The word “sarong” usually conjures up images of a brightly colored wraparound skirt on some lean beach body, usually a girl. This is usually the case in most resort settings, especially in the tropics, where the sarong is part of customary garb.
In the tropics, you will find that the sarong has long been worn by both men and women and that the stereotypical beach body is more the exception than the rule. On many Pacific islands you will find the population wearing sarongs or pareos as a regular part of their dress. Men are often seen wearing a dark sarong with a light-colored button-down shirt for office wear. And many women wear the sarong with blouses or as dresses, regardless of figure.
Think, in this case, of Juanita Hall, who plays Bloody Mary in South Pacific. Bloody Mary is not exactly petite; she embodies the typical figure of more mature women in the Pacific islands, especially among Polynesians, with more than the usual curves. However, it does not dissuade them from wearing a garment that can be both loose and form-fitting at the same time, a garment that is solidly part of their culture and tradition.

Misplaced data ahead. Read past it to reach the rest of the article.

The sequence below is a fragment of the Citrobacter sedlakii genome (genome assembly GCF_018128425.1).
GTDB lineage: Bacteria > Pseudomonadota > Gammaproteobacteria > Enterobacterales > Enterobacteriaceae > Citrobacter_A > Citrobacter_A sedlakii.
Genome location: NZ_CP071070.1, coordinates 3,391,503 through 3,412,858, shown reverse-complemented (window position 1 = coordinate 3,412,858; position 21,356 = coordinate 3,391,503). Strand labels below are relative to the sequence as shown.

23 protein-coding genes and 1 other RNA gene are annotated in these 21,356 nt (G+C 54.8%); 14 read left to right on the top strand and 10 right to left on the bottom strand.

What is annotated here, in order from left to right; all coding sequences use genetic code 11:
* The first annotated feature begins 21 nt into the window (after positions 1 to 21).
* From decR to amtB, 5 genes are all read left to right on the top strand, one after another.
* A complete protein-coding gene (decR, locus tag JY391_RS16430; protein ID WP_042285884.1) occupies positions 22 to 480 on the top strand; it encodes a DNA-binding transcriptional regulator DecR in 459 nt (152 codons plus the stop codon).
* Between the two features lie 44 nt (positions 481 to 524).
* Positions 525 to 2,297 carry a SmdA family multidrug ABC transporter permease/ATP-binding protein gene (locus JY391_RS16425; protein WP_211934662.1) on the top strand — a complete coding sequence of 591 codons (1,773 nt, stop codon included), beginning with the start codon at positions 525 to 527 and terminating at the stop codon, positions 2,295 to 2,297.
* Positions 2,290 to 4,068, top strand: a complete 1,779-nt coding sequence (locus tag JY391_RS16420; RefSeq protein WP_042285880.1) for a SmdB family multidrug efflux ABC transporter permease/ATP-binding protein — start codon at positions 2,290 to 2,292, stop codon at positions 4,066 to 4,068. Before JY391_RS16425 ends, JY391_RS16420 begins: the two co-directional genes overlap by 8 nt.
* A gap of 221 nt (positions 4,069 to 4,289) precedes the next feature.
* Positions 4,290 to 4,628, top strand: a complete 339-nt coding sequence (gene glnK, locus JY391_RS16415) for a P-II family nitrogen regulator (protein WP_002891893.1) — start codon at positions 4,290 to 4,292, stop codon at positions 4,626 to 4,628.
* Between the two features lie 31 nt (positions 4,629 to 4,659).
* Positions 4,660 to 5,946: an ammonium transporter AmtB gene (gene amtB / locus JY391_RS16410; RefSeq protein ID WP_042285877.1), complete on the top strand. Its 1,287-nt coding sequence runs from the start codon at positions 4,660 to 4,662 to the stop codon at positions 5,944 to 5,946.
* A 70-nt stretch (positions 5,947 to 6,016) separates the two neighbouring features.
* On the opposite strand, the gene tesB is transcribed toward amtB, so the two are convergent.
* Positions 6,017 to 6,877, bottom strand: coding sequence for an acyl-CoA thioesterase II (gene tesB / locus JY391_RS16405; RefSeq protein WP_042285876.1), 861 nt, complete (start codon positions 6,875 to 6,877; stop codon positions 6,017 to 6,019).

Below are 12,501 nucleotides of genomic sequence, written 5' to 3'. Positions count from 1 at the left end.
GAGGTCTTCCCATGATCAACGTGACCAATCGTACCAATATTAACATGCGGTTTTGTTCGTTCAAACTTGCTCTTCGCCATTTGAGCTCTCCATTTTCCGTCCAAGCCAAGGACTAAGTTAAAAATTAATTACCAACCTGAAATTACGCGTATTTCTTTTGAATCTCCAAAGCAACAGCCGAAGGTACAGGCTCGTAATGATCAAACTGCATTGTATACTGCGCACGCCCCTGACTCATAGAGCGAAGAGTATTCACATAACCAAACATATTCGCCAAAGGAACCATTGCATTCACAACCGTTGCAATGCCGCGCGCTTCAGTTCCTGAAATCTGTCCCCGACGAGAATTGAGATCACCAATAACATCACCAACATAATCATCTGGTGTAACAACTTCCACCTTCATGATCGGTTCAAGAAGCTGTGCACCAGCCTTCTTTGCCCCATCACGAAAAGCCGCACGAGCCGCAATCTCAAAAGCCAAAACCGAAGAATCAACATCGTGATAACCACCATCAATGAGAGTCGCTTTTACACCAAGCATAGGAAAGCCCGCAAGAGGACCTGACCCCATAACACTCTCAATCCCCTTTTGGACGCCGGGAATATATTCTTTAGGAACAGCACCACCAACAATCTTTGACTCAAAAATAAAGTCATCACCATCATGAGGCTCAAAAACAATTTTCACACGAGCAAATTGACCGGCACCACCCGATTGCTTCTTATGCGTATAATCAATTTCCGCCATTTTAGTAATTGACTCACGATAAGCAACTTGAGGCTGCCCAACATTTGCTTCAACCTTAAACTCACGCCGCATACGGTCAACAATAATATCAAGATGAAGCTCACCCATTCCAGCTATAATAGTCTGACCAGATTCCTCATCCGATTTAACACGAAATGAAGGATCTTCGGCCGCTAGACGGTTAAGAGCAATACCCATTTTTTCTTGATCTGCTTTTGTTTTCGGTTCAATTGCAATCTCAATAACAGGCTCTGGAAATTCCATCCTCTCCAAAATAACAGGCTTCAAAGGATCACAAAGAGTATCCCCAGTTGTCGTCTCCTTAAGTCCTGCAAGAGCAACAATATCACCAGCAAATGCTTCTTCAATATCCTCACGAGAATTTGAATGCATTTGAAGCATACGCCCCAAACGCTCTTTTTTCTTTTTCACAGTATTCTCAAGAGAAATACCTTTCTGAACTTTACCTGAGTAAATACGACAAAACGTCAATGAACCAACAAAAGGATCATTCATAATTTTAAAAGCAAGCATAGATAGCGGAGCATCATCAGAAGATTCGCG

The sarong’s versatility should not be limited by the impression that it is limited only to a small segment of the population of the world. Anyone can wear a sarong (in appropriate styles and venues, of course). If men can wear the sarong with their business shirts and even as a complement to their cutaway coats, then women can also use it for regular wear.
There are many fastening methods to use. One favorite is to tuck a loose end into a fold that will hold for much of the day, although a safety pin handy would be recommended. For color and texture, it can be as bright and multi-colored as one would desire, with some models bearing metallic threads as major accents to complement the rich hues of more formal variants. More casual sarongs will be of a lighter, beach worthy cotton or rayon, and may be batik, tie-dyed or printed.
Remember that the sarong’s versatility as a variable garment or accessory is complemented by the diversity of its wearers. Therefore, to any woman who wants to wear one but thinks it won’t suit her figure, here’s my two cents: wear it and rock it.